Graduate Degree Type
Physical Therapy (M.S.)
Research suggests that females are more likely to sustain an anterior cruciate ligament (ACL) injury when compared to males and that the ACL and hamstring muscles work together to preserve joint stability. Information is limited regarding any relationship between anterior knee joint laxity, in the absence of injury, and eccentric hamstring time to peak torque. This study compared anterior knee joint displacement and eccentric hamstrings time to peak torque in 30 female athletes and 30 female non-athletes ages 14-18 years. The passive anterior drawer was measured on both lower extremities using the KT-1000® arthrometer before and after eccentric hamstrings time to peak torque testing on the Biodex® System 2 isokinetic dynamometer. Data were collected at two speeds, 90°/second and 150°/second. Results of this study suggest there is no relationship between eccentric hamstrings time to peak torque and anterior knee joint displacement in the two populations tested.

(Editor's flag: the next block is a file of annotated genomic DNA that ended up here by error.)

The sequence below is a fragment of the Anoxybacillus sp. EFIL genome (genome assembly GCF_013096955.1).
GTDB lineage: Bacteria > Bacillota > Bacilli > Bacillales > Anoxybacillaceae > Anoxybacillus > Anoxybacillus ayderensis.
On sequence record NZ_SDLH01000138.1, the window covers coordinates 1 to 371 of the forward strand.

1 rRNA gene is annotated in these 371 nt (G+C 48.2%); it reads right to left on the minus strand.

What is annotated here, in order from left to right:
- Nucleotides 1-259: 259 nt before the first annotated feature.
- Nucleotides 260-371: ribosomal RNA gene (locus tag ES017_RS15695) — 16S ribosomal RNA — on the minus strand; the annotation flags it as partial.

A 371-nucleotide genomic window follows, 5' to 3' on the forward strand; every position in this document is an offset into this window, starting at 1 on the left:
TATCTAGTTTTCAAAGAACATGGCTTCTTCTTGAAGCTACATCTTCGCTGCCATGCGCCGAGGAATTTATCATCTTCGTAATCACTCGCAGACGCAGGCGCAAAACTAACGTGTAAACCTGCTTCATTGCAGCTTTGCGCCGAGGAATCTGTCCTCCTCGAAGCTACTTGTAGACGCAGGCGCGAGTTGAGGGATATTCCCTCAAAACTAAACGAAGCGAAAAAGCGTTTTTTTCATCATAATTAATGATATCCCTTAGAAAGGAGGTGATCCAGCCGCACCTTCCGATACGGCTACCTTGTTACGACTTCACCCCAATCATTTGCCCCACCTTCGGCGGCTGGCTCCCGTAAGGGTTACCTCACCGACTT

Clark, Julie Ann; Godfrey, Maureen B.; and LaBorde, Noreen R., "The Relationship of Eccentric Hamstrings Time to Peak Torque and Anterior Knee Joint Displacement" (1998). Masters Theses. 408.